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JACKI LYDEN, host:

When the weather warms up, it seems as if all the action is happens outdoors: Summer vacations at the beach or in the mountains; backyard barbecues at home, maybe finished off with Sno-Cones from the ice cream man's truck down the street. You know, the guy who plays "Three Blind Mice" in an endless loop.

To expand our summer menu beyond barbecue and lemon ices, we've called Susie Chang. We like to check in with Suzy about the best cookbooks of the moment. She's a food writer and contributor to NPR's Kitchen Window blog. And she's at member station WFCR in Amherst.

Welcome back.

T. SUSAN CHANG: Hi, Jacki. Good to be back.

LYDEN: So I like to envision you with this pile of tempting cookbooks at your elbow. What looks good?

CHANG: There's a wonderful book that looks exclusively at recipes based in Maine. And that's kind of interesting to me because a lot of the time when we think of Maine, we think snowbound or win...

LYDEN: Lobster chowder.

CHANG: Right, right. And we also think of snowbound winters and bleak lighthouses. But Maine has a barefoot summer place as well. It's a place where you can gather berries, it's a place where you can gather mushrooms. And I went to Portland a couple of years ago and I basically just ate my way from one end of town to the other.

LYDEN: You know, speaking of Maine, it makes me think of a situation we all find ourselves in at some point in the summer. You're at the farmer's market and you are confronted with piles and piles of blueberries. And you could just eat them by the handful or you could prepare them.

CHANG: Absolutely. Every year there's a book that you want to take the farmer's market with you, if you want to take a cookbook at all. This year, there's a book called "Fresh and Fast Vegetarian." This book has some really interesting flavor combinations for fresh produce, like broccoli with tamari walnuts and curried corn with mint. There's a lot of things that you just haven't seen before which might freshen up your repertoire or give you the inspiration to improvise.

LYDEN: You know, here's my own hints from Heloise style hint. You mentioned do you want to lug the cookbook; sometimes I'll just photography with my iPhone the recipe.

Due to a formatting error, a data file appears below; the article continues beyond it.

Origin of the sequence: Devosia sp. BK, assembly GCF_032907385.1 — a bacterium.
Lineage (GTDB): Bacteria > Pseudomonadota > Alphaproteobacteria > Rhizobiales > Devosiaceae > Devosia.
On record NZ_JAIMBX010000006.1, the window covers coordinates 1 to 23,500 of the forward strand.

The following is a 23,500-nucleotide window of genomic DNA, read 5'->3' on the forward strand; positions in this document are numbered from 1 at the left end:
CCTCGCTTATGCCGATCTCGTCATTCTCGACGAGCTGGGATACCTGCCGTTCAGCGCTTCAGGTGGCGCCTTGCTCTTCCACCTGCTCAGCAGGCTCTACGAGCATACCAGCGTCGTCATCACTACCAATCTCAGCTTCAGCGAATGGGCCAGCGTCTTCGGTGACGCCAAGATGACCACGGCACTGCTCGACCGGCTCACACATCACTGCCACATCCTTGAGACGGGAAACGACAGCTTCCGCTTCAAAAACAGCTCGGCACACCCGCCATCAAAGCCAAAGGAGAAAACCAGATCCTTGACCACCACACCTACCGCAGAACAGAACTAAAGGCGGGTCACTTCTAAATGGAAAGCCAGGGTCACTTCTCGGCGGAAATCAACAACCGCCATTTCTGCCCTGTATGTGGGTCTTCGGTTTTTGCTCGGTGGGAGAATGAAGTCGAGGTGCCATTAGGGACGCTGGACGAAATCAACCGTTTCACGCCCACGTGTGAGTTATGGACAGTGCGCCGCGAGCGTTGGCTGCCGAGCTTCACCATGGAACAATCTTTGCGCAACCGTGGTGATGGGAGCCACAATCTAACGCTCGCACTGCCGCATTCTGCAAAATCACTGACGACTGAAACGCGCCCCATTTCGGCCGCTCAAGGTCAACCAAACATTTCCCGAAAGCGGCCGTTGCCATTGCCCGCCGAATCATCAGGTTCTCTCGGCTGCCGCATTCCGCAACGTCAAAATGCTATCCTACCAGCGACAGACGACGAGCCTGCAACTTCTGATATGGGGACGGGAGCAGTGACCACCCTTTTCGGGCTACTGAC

What about the beach? A lot of people like to go to the shore and there seem to be cookbooks really sort of suited for that.

CHANG: Yes. I would say that the "Maine Classics" book is very good for that because the emphasis on fresh seafood and shellfish. There's also a book called "Good Fish," which is one of these wonderful basic seafood books that looks at all of the seafood available that's sustainably caught and harvested now.

If you are going to a beach house, I have one special tip, which is in addition to whichever these cookbooks you take with you, bring a good knife. There's never a good knife at a beach house.

LYDEN: Yes, or something to shell the fish with, the shrimp with.

CHANG: Exactly, yes.

LYDEN: What if you don't feel like cooking? You know, we've had some very, very hot days in the D.C. area recently and I thought to myself it's too hot even to grill.

CHANG: Oh yes, absolutely. Every year this happens. But what you can do - why would you buy a cookbook when it's this hot out? There's a very good reason. And that's because there is always some food-crazed sucker out there who will cook - somebody like me. So, you know, you go buy them a cookbook, a beautiful cookbook, like "Supernatural Everyday," which is one of my best picks.

LYDEN: Oh, I like that title.

CHANG: And, you know, you hand it to them. It's seductive, it's got pretty pictures, and before you know it they're slaving away at the stove and you're waiting for them to give you something to eat.

LYDEN: Susie, I just want to say I love that title, "Supernatural Everyday." Is that a cookbook that you can just page through and enjoy?

CHANG: You absolutely can. I think what's so great about this book is that it's natural foods but you can find most of the ingredients in any supermarket. And it is some of the most unpenitential health food you will ever eat. I like to call this whole food for sinners. You know, she uses very strong flavors like citrus zest and butter within reason. It's a decadent cookbook that's actually good for you.

LYDEN: Well, I have to confess I've been kind of, you know, stopping by the deli the last few nights. You're making me think, OK, time to dive back in there.

CHANG: Yes, yes.

LYDEN: Any tips for summer cooking?

CHANG: I think the most important thing you can do when you're cooking in the summer, if you're going to cook in the summer, is cook in the morning when it's still cool and you still have energy and you're not pouring sweat and frustrated and, you know, rushing towards dinner. You can boil pasta for pasta salad in the morning, you can marinate things, you can prep things. All of that stuff can happen in the morning and just leave yourself, you know, maybe 20, 30 minutes of preparation in the afternoon if you're going to cook.

LYDEN: Susie Chang writes for NPR's Kitchen Window blog. She joined us from WFCR in Amherst, Massachusetts. It's a great pleasure.

CHANG: It's been a pleasure speaking with you, Jacki.

(Soundbite of music)

LYDEN: You're listening to WEEKEND EDITION from NPR News.

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